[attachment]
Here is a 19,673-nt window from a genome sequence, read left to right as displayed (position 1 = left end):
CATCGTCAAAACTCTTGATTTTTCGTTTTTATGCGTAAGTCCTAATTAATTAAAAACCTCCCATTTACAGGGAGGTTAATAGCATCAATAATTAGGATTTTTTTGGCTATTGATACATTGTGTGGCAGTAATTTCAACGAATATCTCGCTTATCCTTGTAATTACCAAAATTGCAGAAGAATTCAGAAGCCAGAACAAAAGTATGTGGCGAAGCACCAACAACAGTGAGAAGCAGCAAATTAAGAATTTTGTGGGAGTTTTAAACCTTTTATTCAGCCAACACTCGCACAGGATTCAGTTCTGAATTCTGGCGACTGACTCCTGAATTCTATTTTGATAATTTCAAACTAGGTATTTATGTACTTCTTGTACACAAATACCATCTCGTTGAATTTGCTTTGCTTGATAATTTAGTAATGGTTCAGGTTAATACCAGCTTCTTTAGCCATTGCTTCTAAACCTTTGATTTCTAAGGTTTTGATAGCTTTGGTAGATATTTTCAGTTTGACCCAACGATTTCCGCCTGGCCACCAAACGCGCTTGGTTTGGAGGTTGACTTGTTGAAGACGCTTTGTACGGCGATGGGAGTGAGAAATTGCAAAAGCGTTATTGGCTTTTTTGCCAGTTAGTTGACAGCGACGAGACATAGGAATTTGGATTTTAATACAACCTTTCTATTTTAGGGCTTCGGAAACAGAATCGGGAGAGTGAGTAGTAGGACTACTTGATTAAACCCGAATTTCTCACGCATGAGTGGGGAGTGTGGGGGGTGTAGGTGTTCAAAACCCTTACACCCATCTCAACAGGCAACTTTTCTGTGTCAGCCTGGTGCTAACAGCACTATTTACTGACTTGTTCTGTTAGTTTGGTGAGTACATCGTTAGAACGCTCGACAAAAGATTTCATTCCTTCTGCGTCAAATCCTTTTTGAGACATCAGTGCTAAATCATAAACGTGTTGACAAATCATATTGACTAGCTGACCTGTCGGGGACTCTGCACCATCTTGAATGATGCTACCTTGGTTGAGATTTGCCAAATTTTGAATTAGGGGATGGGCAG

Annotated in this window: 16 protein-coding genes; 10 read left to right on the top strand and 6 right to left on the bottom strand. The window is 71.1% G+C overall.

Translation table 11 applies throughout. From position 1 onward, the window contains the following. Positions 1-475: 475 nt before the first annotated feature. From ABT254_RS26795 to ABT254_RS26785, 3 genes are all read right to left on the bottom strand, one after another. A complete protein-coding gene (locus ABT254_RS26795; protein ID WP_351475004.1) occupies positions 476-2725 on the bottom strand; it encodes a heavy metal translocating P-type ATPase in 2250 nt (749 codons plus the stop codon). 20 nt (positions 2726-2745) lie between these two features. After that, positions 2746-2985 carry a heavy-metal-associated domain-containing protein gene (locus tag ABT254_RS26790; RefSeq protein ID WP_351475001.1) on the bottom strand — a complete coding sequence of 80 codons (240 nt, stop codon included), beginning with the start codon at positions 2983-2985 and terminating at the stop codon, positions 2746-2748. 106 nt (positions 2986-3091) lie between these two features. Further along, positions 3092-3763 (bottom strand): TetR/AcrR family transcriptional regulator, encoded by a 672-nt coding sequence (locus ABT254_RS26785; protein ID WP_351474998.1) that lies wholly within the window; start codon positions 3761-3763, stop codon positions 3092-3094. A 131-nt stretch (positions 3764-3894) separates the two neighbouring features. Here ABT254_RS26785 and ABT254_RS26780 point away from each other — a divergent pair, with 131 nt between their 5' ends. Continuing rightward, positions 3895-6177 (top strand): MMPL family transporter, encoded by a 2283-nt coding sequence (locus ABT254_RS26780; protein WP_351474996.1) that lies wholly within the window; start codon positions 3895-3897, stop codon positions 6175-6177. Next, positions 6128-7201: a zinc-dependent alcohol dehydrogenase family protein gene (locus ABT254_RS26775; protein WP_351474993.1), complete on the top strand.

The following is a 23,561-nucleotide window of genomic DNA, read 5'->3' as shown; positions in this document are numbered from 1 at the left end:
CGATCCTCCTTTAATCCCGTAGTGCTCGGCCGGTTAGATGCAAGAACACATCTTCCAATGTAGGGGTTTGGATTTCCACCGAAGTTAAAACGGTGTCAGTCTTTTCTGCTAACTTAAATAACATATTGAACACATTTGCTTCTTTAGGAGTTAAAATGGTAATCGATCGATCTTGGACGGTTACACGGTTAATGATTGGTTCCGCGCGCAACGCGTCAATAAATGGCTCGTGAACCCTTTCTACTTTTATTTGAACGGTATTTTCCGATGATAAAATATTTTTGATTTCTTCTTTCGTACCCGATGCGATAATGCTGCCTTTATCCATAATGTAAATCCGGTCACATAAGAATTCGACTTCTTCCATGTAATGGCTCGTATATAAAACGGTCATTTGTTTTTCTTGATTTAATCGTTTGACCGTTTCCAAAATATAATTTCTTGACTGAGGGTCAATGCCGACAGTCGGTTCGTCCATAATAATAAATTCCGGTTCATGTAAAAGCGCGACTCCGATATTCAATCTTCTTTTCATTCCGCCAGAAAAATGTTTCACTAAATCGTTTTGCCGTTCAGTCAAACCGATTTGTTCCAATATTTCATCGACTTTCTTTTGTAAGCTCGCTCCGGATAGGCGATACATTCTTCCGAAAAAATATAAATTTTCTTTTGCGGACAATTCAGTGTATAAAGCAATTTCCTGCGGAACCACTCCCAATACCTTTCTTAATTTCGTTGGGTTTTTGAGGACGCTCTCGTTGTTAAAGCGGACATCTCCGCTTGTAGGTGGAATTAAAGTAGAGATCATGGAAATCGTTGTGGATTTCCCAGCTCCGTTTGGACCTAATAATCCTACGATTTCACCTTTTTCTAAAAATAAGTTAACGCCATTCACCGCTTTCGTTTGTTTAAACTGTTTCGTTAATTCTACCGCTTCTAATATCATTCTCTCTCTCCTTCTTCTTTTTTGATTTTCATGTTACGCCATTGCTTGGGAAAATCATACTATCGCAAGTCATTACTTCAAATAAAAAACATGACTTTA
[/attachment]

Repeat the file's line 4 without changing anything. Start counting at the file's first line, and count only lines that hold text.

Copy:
Translation table 11 applies throughout. From position 1 onward, the window contains the following. Positions 1-475: 475 nt before the first annotated feature. From ABT254_RS26795 to ABT254_RS26785, 3 genes are all read right to left on the bottom strand, one after another. A complete protein-coding gene (locus ABT254_RS26795; protein ID WP_351475004.1) occupies positions 476-2725 on the bottom strand; it encodes a heavy metal translocating P-type ATPase in 2250 nt (749 codons plus the stop codon). 20 nt (positions 2726-2745) lie between these two features. After that, positions 2746-2985 carry a heavy-metal-associated domain-containing protein gene (locus tag ABT254_RS26790; RefSeq protein ID WP_351475001.1) on the bottom strand — a complete coding sequence of 80 codons (240 nt, stop codon included), beginning with the start codon at positions 2983-2985 and terminating at the stop codon, positions 2746-2748. 106 nt (positions 2986-3091) lie between these two features. Further along, positions 3092-3763 (bottom strand): TetR/AcrR family transcriptional regulator, encoded by a 672-nt coding sequence (locus ABT254_RS26785; protein ID WP_351474998.1) that lies wholly within the window; start codon positions 3761-3763, stop codon positions 3092-3094. A 131-nt stretch (positions 3764-3894) separates the two neighbouring features. Here ABT254_RS26785 and ABT254_RS26780 point away from each other — a divergent pair, with 131 nt between their 5' ends. Continuing rightward, positions 3895-6177 (top strand): MMPL family transporter, encoded by a 2283-nt coding sequence (locus ABT254_RS26780; protein WP_351474996.1) that lies wholly within the window; start codon positions 3895-3897, stop codon positions 6175-6177. Next, positions 6128-7201: a zinc-dependent alcohol dehydrogenase family protein gene (locus ABT254_RS26775; protein WP_351474993.1), complete on the top strand.